Chris Pateman and...

Don’t rely on RMI 1

Published:  02 June, 2011

Renovation, maintenance and improvement are keeping independent merchants ticking over, but for how long? Three industry figures from the BMF, Unimer, and the Scottish Minister for Enterprise, Energy and Tourism give Lisa Arcangeli their views about what happens after Easter.

Economic performance will be the most basic test of the success of this government and, with more cuts heading our way, a few clouds are starting to form on the horizon.

Independent merchants this year have been pleasantly surprised with steady sales, despite all the dire predictions. Sooner or later, though, someone will have to measure the ‘good times’. There has been too much theorising about the nature of the market. What is needed is robust, informed and respected advice. Who better to deliver this than some of the industry’s key pundits?

According to Chris Pateman, managing director of the Builders’ Merchants Federation, the merchant sector will start to see the impact of the Government’s cutbacks from April onwards.

“There have been a great deal of things that the Government has had to put on its books in order to make sure they happened by the end of the financial year. But, to be able to get new cash to spend for 2011-2012’s tax year will be much harder,” he reasons.

Mr Pateman believes that the chief cutbacks will manifest themselves in reductions in social housing. This will involve local authorities and social landlords who undertake ‘responsive maintenance’ and who purchase small quantities of goods through their local builders’ merchants.

“The risks attached to social housing are spread more widely across the merchant sector than those attached to newbuild,” he states. However, it will be the national merchants that are disproportionally exposed to the fortunes of the major housebuilders.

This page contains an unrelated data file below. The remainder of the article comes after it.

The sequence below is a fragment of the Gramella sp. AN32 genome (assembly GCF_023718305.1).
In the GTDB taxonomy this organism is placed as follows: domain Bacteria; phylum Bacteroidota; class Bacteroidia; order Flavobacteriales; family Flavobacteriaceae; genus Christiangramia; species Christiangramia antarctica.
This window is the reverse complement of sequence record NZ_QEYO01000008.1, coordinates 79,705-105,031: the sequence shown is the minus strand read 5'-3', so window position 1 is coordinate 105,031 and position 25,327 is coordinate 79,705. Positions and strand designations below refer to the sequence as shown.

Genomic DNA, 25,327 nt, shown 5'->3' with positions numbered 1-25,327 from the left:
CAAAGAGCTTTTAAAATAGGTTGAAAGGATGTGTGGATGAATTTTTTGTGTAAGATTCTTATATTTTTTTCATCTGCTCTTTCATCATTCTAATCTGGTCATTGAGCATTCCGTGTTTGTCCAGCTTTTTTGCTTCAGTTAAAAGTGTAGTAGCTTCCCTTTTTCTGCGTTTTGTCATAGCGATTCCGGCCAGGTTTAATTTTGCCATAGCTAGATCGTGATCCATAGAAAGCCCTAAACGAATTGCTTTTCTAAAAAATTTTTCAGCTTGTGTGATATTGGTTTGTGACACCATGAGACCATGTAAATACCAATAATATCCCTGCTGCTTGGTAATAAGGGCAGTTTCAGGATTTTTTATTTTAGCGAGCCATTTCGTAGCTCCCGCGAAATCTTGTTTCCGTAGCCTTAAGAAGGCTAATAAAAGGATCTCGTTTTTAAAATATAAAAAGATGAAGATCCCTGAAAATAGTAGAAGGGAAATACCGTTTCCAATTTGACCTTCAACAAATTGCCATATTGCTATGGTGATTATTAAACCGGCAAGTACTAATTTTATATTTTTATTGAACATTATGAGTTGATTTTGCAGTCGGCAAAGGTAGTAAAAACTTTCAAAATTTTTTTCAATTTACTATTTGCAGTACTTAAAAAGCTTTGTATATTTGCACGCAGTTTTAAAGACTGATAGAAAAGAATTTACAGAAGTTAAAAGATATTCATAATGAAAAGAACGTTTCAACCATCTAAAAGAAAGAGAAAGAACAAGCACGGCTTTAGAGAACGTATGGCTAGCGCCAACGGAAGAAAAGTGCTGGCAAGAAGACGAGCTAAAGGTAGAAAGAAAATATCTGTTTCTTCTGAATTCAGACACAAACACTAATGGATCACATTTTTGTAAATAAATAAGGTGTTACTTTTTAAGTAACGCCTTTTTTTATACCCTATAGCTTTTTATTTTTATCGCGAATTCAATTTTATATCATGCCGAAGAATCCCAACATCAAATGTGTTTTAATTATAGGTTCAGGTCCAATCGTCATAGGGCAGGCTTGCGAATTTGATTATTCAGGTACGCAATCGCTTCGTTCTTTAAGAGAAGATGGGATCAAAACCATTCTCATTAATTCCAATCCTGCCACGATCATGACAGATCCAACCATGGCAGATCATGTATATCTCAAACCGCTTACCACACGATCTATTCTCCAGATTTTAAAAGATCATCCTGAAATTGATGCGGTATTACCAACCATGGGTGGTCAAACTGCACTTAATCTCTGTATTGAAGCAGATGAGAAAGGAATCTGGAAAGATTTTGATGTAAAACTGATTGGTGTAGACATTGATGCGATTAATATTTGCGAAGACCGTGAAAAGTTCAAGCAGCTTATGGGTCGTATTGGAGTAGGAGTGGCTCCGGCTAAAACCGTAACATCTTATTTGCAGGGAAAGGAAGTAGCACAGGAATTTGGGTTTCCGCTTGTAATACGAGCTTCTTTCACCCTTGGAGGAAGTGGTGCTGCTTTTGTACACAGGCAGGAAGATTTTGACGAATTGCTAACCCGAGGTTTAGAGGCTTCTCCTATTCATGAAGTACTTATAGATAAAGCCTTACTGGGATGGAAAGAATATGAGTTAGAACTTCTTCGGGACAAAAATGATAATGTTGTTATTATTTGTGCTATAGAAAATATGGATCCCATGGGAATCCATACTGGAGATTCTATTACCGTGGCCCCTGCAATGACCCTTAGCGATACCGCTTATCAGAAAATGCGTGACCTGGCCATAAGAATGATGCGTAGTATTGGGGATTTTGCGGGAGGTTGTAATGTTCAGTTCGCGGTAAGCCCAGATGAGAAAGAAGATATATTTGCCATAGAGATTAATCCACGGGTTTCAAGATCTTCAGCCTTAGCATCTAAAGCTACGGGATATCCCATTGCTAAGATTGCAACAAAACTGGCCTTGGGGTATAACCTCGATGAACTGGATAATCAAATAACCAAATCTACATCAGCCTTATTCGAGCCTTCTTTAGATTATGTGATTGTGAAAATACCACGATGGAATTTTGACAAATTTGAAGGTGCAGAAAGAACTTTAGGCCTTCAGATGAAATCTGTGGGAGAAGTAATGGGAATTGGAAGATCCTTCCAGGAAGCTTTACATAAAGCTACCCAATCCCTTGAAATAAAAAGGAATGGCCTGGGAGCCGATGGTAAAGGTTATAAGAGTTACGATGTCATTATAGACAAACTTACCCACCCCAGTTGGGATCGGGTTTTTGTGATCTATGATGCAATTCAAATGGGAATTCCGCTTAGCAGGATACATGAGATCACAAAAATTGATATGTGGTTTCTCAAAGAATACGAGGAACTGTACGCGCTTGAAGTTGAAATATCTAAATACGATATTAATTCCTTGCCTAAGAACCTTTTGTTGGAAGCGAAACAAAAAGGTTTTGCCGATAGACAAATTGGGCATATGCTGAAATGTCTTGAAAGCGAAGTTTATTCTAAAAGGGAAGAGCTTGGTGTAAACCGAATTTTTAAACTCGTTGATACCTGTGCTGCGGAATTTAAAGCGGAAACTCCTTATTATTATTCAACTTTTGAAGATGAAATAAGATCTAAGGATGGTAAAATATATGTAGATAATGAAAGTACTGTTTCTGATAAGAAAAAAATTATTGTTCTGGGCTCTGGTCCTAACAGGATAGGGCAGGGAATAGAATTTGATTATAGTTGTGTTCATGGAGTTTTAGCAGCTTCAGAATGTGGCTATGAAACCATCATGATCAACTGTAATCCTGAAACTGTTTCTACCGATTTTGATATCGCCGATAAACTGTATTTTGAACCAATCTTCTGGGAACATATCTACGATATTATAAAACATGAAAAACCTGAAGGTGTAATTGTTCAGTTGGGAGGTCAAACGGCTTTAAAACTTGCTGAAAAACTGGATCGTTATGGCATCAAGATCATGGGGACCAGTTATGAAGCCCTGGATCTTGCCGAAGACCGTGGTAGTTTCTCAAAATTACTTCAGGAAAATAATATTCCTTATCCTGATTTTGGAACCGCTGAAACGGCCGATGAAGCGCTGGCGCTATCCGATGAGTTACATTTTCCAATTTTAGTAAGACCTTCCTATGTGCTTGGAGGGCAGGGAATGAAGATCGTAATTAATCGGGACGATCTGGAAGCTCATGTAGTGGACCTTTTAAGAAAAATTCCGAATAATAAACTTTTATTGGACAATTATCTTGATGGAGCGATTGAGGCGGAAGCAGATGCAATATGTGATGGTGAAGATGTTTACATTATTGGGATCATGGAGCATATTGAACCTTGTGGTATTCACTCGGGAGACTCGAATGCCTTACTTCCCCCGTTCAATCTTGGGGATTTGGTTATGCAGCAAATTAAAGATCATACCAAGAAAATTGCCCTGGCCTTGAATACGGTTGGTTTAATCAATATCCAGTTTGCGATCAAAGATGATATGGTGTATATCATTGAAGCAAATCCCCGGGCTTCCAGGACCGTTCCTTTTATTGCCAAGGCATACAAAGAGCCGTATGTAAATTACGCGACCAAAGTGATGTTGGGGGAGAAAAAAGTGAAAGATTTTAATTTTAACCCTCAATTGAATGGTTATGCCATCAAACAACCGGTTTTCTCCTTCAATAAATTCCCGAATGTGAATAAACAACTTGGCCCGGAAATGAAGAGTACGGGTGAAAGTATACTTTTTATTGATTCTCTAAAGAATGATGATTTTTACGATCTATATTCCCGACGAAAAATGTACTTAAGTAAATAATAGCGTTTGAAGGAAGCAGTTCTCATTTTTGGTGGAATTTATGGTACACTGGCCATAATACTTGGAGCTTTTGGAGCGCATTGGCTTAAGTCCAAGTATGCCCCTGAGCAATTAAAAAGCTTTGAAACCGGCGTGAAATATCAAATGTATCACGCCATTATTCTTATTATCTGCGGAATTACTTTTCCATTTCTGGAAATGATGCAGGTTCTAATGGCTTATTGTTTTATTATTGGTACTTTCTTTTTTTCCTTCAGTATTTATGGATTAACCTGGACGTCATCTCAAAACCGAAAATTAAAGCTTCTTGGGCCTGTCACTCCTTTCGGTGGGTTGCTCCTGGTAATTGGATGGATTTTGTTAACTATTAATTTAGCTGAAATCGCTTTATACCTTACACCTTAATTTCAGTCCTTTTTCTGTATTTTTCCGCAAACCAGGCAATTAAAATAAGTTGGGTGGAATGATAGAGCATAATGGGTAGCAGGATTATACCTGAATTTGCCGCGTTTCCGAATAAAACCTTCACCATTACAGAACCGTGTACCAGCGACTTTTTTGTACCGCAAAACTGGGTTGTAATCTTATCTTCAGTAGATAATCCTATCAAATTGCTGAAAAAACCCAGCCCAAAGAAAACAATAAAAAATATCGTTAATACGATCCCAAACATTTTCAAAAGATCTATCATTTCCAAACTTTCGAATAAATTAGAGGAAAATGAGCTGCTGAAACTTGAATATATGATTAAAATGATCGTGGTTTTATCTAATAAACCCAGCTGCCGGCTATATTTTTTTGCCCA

“Government cutbacks,” Mr Pateman points out, “are not about not spending. They are about employment – or the lack of it. People without jobs will be less inclined to spend whatever cash they have on RMI or DIY.

“We have already seen 10 000 people lose their jobs in the West Midlands at the beginning of the year and Manchester council recently laid off 2000 people.”

The move was criticised by Liberal Democrat leader Nick Clegg. At his party’s Spring Conference this month, he launched a furious attack on the Labour-run council. “Anyone who sacks a member of staff or shuts down a public service for political purposes is a disgrace to politics and a disgrace to Britain,” Mr Clegg said.

... Howard Grant: differing views, similar objectives.

The things that will gladden the merchant market, says Mr Pateman, will be the Green Deal and the Renewable Heat Incentive – even though they will only start to filter down to the domestic market in 2012.

The UK Government argues that its two-phase launch could deliver more green heat installations than would have been expected under the previous arrangement. This would have seen both the domestic and non-domestic tariffs being launched at the same time. The upshot is that the Government risks being accused of dithering by a twitchy market that is still in need of reassurance.

The Government’s interim sop is a ‘bridging scheme’. The ‘Renewable Heat Premium’ payment will support renewable heat installations for residential dwellings, but appears to be an anaemic offering.

The Scottish Government’s launch, on the other hand, is full-bodied. Its announcement that it intends to boost the renewable heat market with a home renewable energy loan scheme, flies in the face of the UK Government’s decision to delay the domestic phase of the RHI until 2012.

Scottish Minister for Enterprise, Energy and Tourism, Jim Mather, says his government will be launching a £500 000 interest-free loan scheme to boost the number of households installing green heat and electricity technologies.

People living in Scotland will be able to apply for loans worth up to £2000 from 1 April to help install a range of renewable energy technologies such as heat pumps, solar panels, micro-wind turbines or biomass boilers.

The loan scheme will be funded by the underspend in the Scottish energy budget for 2010-11.

“Low-cost, low carbon heating technologies are especially attractive in areas off the gas grid. They will cut emissions and support jobs in the manufacturing and installation industry,” Mr Mather explains.


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